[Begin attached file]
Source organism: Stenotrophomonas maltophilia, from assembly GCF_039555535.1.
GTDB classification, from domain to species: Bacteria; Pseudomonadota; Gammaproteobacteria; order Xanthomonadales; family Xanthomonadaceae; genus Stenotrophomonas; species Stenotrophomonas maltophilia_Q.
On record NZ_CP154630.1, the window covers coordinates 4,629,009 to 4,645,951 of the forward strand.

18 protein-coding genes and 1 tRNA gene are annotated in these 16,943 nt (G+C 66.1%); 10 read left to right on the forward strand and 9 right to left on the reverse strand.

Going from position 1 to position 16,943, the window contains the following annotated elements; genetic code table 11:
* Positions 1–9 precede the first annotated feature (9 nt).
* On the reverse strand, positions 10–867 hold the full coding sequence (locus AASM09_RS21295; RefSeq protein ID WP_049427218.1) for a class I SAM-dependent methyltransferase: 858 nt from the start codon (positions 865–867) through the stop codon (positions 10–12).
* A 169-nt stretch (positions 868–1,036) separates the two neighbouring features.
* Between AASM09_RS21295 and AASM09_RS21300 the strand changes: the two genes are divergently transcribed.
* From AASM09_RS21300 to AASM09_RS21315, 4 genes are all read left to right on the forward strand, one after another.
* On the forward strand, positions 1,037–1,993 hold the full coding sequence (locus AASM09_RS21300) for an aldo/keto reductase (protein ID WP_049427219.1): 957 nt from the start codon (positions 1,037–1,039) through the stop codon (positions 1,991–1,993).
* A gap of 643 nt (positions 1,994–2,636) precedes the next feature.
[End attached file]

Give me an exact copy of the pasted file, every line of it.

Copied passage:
Source organism: Stenotrophomonas maltophilia, from assembly GCF_039555535.1.
GTDB classification, from domain to species: Bacteria; Pseudomonadota; Gammaproteobacteria; order Xanthomonadales; family Xanthomonadaceae; genus Stenotrophomonas; species Stenotrophomonas maltophilia_Q.
On record NZ_CP154630.1, the window covers coordinates 4,629,009 to 4,645,951 of the forward strand.

18 protein-coding genes and 1 tRNA gene are annotated in these 16,943 nt (G+C 66.1%); 10 read left to right on the forward strand and 9 right to left on the reverse strand.

Going from position 1 to position 16,943, the window contains the following annotated elements; genetic code table 11:
* Positions 1–9 precede the first annotated feature (9 nt).
* On the reverse strand, positions 10–867 hold the full coding sequence (locus AASM09_RS21295; RefSeq protein ID WP_049427218.1) for a class I SAM-dependent methyltransferase: 858 nt from the start codon (positions 865–867) through the stop codon (positions 10–12).
* A 169-nt stretch (positions 868–1,036) separates the two neighbouring features.
* Between AASM09_RS21295 and AASM09_RS21300 the strand changes: the two genes are divergently transcribed.
* From AASM09_RS21300 to AASM09_RS21315, 4 genes are all read left to right on the forward strand, one after another.
* On the forward strand, positions 1,037–1,993 hold the full coding sequence (locus AASM09_RS21300) for an aldo/keto reductase (protein ID WP_049427219.1): 957 nt from the start codon (positions 1,037–1,039) through the stop codon (positions 1,991–1,993).
* A gap of 643 nt (positions 1,994–2,636) precedes the next feature.